Massachusetts begins another health reform movement

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The Commission, whose Public Policy Initiative responsible for this report consisted of physicians and attorneys, noted that multiple reasons exist for the lack of progress and said this: “No one can deny that the vulnerabilities for practitioners and provider organizations created by the medical liability system – fear of litigation, loss of liability coverage, and professional reprisals among them – are driving underground information vital for learning and solution development.”
 
From the perspective of patient safety, our current way of addressing medical liability clearly hinders improvement. But as important as patient safety is – and it’s a top priority of medical professionals – more reasons for liability reform are readily apparent.
 
The average malpractice suit can last five to seven years, driving up costs and disrupting lives on both sides. A small percentage of negligent injuries – two percent according to The Harvard Medical Practice Study – result in claims, and few injured patients receive compensation.
 
Further, the tort system, from the physician perspective, encourages a culture of secrecy, fosters an attitude of “deny and defend,” and inspires fear leading to unnecessary tests and procedures --defensive medicine that cost billions of dollars. A Massachusetts Medical Society study of physicians in 2008 conservatively estimated that unnecessary tests and procedures to protect against potential lawsuits amounted to $1.4 billion in costs for the Commonwealth. National studies have estimated defensive medicine to be in excess of $200 billion per year.
 
We are long overdue for medical liability reform, and it’s precisely this change that our new initiative of Disclosure, Apology and Offer hopes to bring about in Massachusetts. 
 
Proven successful in other venues around the country, DA&O is a common-sense approach to medical liability: it provides for full disclosure of how and why an error occurred, and for those errors judged avoidable, what steps will be taken to prevent it from happening again, a sincere apology, and appropriate offer of compensation. It offers greater transparency and honesty, faster resolution of cases, less defensive medicine, enhanced reporting of medical errors, and improved patient safety. We are quick to assert that patients’ rights must be assured; those harmed by unacceptable standards of care must have redress and legal representation. The DA&O approach does not and is not intended to preclude a patient from bringing a lawsuit.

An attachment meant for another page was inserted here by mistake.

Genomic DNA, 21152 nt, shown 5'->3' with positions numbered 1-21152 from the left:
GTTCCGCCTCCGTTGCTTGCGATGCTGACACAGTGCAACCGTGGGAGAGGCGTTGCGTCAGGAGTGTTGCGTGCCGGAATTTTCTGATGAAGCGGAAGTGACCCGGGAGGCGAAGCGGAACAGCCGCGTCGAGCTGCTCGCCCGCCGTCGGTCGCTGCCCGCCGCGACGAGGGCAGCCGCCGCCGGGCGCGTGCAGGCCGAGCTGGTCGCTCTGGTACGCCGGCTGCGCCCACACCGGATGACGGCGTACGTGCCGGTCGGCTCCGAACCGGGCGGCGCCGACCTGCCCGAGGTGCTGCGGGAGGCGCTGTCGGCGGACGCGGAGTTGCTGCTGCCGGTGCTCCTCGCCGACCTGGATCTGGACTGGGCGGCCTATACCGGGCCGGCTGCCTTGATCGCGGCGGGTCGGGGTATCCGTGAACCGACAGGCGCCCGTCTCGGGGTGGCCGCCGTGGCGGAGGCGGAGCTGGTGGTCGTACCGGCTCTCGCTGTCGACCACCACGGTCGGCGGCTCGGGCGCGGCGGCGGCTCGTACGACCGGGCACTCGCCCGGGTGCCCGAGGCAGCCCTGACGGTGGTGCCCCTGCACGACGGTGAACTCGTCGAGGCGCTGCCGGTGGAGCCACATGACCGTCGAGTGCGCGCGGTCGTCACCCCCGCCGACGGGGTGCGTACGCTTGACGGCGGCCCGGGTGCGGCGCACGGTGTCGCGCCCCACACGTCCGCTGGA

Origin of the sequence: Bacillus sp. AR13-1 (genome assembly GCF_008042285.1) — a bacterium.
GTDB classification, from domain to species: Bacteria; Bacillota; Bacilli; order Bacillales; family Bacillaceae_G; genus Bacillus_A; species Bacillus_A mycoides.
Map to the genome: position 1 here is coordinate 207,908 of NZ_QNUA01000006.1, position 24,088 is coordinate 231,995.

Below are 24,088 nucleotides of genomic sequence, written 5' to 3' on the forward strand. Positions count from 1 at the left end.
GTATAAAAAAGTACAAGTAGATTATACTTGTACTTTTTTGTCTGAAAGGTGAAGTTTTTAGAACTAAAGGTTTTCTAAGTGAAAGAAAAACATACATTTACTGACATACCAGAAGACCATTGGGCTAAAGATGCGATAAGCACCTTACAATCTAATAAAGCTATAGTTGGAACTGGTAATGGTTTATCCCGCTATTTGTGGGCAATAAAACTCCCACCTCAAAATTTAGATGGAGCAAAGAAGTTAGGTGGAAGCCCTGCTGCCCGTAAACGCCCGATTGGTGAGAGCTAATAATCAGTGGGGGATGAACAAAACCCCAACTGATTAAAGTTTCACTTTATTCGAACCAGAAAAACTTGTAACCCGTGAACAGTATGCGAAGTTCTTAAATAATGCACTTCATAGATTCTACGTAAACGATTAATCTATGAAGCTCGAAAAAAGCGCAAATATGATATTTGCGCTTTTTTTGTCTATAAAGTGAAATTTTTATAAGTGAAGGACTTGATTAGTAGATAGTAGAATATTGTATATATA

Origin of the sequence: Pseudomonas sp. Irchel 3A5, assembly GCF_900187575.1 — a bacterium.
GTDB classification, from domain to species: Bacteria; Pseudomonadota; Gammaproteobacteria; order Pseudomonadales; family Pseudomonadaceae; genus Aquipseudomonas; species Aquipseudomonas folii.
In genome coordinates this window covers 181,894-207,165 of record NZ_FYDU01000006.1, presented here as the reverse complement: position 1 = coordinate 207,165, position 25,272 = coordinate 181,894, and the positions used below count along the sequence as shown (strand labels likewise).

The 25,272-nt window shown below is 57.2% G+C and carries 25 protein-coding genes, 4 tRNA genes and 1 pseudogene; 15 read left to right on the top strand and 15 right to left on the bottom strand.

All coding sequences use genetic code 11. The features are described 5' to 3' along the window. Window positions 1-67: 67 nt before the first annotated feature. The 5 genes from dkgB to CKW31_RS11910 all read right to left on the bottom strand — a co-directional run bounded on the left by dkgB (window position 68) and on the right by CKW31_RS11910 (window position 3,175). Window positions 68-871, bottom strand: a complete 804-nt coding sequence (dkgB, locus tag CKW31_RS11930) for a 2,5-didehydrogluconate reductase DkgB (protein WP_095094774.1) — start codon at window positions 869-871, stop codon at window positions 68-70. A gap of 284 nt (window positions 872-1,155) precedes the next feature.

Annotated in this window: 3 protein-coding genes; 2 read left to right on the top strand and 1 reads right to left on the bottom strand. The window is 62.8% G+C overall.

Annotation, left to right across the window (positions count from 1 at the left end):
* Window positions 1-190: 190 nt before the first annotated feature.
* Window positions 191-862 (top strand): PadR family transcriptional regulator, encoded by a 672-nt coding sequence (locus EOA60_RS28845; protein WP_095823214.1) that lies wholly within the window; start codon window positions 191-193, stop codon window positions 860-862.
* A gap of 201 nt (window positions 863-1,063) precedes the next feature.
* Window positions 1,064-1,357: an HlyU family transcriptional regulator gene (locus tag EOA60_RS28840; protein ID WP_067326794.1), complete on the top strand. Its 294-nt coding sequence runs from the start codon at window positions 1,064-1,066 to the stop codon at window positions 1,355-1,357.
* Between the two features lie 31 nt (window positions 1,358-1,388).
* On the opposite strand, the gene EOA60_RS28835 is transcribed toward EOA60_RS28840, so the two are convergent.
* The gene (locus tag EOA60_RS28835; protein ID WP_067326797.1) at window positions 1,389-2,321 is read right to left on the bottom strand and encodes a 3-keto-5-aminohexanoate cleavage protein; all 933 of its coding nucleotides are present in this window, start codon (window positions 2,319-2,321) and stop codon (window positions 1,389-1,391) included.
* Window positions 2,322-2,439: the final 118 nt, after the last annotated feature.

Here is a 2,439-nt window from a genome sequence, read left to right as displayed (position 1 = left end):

An alliance of health care organizations across Massachusetts in April released a Roadmap to Reform that outlines the DA&O approach to medical liability. The Roadmap, containing interviews and viewpoints from 27 representatives of key constituencies with a stake in medical liability, is the product of two years of study, resulting from a 2010 grant to our organizations from the President’s Patient Safety and Medical Liability Initiative. Our research indicates that stakeholders see the need for change.
It’s now beginning to happen. Seven hospitals - three from Beth Israel Deaconess Medical Center, three from Baystate Health in Springfield, and Massachusetts General Hospital – will pilot DA&O programs over the new few years to measure their effectiveness.
The Joint Commission’s report also declared that “the axiom ‘you learn from your mistakes’ is too little honored in health care,” and that “an unintended consequence of the tort system is that it suppresses the information necessary to build safer systems of health care delivery.”
 
Seven years after The Joint Commission’s report and 12 years after the Institute of Medicine’s historic narrative on medical errors, To Err is Human, it’s time to recognize that medical liability and patient safety are inextricably linked. It’s time to learn from our mistakes, to build safer systems of care, in a transparent process that protects the rights of patients who have been harmed and treats them in an open and honest manner. Disclosure, Apology, and Offer gives us the opportunity to accomplish those goals.   

Alan Woodward, M.D. is a past president of the Massachusetts Medical Society and Chair of its Committee on Professional Liability; Kenneth Sands, M.D., M.P.H., is Senior Vice President for Health Care Quality at Beth Israel Deaconess Medical Center in Boston, one of the participating hospital systems in the demonstration project. The two physicians are leading the medical liability reform of Disclosure, Apology, and Offer in Massachusetts. 

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